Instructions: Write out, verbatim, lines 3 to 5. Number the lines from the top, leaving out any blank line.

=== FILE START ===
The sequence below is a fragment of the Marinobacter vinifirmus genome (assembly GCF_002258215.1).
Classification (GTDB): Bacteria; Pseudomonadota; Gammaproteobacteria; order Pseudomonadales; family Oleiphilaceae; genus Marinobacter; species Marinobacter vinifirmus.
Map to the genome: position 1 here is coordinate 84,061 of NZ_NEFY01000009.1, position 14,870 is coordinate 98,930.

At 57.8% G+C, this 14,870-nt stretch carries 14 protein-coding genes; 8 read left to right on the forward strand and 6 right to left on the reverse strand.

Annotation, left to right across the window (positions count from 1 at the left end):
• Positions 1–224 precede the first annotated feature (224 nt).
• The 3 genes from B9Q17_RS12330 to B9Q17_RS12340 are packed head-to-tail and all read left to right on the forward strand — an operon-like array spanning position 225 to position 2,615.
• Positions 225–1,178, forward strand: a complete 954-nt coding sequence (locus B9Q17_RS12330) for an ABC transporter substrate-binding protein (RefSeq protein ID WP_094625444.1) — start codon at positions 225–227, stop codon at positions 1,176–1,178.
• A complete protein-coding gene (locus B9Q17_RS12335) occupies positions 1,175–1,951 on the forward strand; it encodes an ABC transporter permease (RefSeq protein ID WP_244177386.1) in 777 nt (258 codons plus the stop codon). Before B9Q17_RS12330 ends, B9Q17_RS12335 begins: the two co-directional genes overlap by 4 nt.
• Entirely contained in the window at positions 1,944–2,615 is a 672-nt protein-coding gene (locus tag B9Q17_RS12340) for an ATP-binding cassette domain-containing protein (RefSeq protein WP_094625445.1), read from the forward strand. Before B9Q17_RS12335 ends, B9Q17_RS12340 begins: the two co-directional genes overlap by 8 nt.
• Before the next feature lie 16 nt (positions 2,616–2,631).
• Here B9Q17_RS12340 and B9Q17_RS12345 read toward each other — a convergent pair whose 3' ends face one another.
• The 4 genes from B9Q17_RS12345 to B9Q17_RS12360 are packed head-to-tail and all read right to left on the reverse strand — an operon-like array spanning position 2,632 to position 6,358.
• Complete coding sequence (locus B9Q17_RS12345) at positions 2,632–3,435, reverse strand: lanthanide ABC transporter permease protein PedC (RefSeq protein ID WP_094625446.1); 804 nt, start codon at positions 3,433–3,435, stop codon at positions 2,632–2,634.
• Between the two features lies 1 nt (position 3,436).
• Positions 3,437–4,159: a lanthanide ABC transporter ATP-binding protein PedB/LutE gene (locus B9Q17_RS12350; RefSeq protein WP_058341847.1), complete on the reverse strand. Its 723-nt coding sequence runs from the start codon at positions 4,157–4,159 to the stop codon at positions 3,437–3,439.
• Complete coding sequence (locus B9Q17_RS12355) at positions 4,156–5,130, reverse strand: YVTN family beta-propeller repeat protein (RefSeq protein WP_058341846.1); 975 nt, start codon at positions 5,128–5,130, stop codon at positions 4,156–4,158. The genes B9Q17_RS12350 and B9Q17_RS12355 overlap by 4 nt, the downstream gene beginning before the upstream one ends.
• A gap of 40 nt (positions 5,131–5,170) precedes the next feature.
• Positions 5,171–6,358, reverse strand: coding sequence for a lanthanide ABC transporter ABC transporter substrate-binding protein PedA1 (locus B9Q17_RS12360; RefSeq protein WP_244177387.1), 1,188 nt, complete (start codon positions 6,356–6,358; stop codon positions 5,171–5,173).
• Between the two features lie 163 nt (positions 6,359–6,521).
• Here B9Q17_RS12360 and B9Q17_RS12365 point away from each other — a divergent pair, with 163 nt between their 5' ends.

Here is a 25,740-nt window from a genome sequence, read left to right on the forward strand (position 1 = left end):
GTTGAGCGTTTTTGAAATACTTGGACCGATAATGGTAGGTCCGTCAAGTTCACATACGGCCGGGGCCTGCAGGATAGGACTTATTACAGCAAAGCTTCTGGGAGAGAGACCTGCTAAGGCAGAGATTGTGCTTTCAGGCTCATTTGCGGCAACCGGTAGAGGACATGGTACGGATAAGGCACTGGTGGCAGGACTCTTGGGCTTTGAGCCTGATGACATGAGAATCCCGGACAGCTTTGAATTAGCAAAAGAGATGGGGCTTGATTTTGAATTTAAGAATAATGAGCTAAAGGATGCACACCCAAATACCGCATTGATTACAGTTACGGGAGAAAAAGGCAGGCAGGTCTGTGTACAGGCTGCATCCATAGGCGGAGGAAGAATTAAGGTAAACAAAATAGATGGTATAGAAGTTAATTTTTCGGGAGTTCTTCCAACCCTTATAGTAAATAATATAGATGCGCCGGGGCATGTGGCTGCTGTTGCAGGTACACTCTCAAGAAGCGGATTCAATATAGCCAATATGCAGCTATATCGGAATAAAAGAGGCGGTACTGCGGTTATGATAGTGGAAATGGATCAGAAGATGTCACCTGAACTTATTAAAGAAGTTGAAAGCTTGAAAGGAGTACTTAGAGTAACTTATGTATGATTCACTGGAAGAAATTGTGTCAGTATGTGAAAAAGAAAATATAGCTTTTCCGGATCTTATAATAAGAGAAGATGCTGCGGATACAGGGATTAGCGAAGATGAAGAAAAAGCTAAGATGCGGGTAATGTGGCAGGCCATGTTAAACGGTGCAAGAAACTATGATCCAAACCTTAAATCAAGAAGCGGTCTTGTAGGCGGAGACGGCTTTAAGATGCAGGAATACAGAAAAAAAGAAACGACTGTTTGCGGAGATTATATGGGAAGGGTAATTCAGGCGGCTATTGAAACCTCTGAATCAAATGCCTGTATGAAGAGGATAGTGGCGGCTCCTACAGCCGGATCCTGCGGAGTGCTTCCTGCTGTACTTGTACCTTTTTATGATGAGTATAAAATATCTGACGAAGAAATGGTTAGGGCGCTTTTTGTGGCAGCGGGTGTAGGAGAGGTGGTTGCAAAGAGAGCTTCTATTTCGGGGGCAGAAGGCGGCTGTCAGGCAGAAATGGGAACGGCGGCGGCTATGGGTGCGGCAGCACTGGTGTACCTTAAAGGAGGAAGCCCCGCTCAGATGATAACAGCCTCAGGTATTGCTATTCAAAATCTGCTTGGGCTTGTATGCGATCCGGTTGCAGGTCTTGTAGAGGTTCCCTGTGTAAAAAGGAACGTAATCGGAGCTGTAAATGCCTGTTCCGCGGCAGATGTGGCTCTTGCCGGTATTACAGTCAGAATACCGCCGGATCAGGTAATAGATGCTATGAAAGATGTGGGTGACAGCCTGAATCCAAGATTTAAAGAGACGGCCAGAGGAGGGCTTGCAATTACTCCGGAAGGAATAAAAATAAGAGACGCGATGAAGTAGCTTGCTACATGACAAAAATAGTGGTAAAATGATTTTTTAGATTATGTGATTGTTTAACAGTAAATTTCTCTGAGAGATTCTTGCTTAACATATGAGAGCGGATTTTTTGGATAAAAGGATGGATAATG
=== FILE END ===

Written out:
Map to the genome: position 1 here is coordinate 84,061 of NZ_NEFY01000009.1, position 14,870 is coordinate 98,930.

At 57.8% G+C, this 14,870-nt stretch carries 14 protein-coding genes; 8 read left to right on the forward strand and 6 right to left on the reverse strand.

Annotation, left to right across the window (positions count from 1 at the left end):